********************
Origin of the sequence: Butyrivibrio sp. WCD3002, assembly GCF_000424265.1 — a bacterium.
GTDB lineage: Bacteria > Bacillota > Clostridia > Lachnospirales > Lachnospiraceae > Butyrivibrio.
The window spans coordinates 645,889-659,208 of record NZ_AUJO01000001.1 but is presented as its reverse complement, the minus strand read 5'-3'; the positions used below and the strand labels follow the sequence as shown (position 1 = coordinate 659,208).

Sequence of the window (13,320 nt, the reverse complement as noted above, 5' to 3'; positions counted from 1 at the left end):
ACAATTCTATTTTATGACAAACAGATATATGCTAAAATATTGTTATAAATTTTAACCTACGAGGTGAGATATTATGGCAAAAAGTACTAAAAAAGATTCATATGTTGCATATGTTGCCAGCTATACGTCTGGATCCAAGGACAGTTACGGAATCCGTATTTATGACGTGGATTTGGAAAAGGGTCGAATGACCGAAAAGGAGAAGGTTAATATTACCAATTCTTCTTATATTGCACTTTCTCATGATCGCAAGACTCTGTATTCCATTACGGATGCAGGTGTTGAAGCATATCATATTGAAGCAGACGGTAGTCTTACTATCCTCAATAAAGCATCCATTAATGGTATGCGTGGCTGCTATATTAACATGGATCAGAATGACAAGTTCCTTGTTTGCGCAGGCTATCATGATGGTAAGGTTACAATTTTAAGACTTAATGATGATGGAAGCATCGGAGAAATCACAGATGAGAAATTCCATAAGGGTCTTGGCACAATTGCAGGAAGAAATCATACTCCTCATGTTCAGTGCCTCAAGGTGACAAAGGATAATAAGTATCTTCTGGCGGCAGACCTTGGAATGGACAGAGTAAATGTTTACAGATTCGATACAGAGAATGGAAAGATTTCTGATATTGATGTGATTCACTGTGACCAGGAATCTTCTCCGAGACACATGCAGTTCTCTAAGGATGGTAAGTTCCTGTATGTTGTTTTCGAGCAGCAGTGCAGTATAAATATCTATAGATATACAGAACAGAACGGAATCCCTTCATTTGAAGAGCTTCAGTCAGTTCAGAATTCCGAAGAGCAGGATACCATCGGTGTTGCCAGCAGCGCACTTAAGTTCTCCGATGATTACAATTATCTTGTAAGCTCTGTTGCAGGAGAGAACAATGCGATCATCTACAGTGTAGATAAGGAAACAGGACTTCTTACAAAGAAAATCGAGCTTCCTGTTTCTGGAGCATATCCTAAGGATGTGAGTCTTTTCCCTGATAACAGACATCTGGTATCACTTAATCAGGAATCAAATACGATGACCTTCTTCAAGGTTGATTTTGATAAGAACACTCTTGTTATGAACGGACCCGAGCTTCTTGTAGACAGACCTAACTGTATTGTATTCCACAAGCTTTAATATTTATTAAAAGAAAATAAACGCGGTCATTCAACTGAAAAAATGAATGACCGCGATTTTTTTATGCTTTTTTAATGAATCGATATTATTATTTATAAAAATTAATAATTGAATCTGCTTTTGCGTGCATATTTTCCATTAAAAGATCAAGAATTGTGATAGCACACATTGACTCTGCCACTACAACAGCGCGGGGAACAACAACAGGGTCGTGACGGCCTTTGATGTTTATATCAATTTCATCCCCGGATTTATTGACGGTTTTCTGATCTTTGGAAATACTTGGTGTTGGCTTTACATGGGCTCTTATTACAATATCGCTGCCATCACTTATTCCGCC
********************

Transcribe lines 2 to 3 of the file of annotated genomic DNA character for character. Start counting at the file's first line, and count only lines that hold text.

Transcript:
GTDB lineage: Bacteria > Bacillota > Clostridia > Lachnospirales > Lachnospiraceae > Butyrivibrio.
The window spans coordinates 645,889-659,208 of record NZ_AUJO01000001.1 but is presented as its reverse complement, the minus strand read 5'-3'; the positions used below and the strand labels follow the sequence as shown (position 1 = coordinate 659,208).